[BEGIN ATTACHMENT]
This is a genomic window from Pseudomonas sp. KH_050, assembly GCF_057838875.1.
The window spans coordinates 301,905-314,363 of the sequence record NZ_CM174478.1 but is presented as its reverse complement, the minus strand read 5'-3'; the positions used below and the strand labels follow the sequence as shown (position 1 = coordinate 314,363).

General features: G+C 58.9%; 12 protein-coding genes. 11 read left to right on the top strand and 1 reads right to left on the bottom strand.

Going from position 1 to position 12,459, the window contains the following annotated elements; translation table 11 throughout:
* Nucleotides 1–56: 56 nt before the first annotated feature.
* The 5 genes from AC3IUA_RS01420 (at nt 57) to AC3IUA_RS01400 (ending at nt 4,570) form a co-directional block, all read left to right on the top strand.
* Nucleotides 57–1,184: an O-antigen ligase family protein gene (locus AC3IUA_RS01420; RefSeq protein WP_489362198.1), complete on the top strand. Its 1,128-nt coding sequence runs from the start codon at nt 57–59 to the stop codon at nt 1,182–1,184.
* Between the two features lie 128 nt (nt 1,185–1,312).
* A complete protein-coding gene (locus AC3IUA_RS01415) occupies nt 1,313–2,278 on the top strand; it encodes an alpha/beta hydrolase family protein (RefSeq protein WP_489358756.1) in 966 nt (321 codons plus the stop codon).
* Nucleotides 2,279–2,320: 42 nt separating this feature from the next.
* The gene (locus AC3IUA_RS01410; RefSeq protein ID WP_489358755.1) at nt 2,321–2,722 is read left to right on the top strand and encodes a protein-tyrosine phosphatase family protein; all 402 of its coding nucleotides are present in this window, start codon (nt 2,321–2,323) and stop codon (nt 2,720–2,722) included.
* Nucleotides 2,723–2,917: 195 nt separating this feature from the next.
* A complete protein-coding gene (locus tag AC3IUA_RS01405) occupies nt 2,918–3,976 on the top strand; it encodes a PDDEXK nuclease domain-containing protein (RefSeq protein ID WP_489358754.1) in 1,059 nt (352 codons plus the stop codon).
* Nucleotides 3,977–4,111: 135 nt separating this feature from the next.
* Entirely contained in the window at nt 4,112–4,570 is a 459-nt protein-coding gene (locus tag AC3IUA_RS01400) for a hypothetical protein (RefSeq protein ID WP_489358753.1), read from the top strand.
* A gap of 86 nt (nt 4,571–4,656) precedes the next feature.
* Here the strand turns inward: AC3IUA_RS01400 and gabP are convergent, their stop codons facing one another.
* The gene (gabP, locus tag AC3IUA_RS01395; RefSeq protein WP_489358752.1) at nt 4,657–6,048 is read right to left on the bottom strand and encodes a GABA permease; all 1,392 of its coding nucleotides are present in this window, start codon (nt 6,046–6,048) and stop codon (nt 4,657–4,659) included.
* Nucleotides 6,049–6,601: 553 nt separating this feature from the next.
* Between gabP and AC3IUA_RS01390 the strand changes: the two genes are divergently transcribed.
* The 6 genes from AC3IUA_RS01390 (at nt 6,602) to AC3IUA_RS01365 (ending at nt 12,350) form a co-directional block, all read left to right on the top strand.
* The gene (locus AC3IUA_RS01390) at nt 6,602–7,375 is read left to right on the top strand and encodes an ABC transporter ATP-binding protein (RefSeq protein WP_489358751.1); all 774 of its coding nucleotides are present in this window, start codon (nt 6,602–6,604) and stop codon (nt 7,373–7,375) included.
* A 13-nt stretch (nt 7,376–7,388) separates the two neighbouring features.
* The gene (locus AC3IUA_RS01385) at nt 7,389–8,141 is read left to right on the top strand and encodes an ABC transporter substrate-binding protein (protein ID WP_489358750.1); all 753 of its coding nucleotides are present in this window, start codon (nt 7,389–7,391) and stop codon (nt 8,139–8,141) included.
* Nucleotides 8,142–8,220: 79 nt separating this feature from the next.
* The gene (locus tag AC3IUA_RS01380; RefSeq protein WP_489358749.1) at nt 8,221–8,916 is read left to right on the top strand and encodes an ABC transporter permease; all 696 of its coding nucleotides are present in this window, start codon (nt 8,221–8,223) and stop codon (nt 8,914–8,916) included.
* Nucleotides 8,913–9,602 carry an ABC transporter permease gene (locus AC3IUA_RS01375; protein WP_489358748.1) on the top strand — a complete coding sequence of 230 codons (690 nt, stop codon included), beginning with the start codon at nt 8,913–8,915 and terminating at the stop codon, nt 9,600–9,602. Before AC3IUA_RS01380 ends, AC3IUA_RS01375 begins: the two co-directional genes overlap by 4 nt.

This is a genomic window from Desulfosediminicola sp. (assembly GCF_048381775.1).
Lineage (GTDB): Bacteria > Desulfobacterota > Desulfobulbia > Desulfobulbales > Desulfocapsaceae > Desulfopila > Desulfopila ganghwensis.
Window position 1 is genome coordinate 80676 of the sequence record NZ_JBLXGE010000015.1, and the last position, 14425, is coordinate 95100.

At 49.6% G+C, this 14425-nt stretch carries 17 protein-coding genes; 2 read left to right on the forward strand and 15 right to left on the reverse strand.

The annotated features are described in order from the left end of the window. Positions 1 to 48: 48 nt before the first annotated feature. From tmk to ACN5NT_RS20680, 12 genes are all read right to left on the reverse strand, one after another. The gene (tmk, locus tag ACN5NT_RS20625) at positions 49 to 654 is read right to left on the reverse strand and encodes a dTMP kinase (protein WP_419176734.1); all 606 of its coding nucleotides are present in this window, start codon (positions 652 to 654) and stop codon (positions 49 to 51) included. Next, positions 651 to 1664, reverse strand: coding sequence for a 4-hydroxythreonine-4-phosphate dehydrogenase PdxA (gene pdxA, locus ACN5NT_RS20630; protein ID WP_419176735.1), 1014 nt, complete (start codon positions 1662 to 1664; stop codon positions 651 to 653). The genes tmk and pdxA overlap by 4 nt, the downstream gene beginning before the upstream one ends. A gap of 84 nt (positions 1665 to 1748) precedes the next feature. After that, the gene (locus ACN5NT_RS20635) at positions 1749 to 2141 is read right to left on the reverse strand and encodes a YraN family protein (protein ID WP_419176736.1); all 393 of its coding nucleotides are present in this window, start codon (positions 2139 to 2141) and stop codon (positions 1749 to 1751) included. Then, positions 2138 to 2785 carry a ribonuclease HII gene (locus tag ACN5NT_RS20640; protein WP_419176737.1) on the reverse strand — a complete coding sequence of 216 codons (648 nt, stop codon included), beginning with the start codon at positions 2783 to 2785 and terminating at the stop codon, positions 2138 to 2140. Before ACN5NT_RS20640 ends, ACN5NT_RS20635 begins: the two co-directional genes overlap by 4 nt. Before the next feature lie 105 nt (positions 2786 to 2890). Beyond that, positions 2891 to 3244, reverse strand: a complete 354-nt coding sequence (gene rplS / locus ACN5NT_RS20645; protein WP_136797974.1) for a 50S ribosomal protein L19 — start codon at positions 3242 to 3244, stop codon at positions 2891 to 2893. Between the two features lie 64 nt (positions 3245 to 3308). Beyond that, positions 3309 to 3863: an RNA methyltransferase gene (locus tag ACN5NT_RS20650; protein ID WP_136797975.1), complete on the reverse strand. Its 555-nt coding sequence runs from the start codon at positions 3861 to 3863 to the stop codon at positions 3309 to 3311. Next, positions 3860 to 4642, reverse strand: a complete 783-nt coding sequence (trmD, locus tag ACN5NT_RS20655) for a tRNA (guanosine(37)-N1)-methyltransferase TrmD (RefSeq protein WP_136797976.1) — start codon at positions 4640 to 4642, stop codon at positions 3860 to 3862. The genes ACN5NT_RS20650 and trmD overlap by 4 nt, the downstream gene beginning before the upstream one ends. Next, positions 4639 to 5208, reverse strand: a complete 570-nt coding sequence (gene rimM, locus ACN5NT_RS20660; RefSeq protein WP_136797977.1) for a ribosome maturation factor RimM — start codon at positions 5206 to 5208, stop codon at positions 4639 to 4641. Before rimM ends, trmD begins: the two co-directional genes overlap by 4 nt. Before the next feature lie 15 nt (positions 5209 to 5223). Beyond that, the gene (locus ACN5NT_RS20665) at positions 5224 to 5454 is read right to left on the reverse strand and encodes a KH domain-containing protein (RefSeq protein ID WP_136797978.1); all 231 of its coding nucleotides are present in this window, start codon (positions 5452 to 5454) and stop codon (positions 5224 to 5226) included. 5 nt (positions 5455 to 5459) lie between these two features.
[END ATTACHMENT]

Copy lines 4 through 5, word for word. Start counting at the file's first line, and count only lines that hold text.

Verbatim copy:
Going from position 1 to position 12,459, the window contains the following annotated elements; translation table 11 throughout:
* Nucleotides 1–56: 56 nt before the first annotated feature.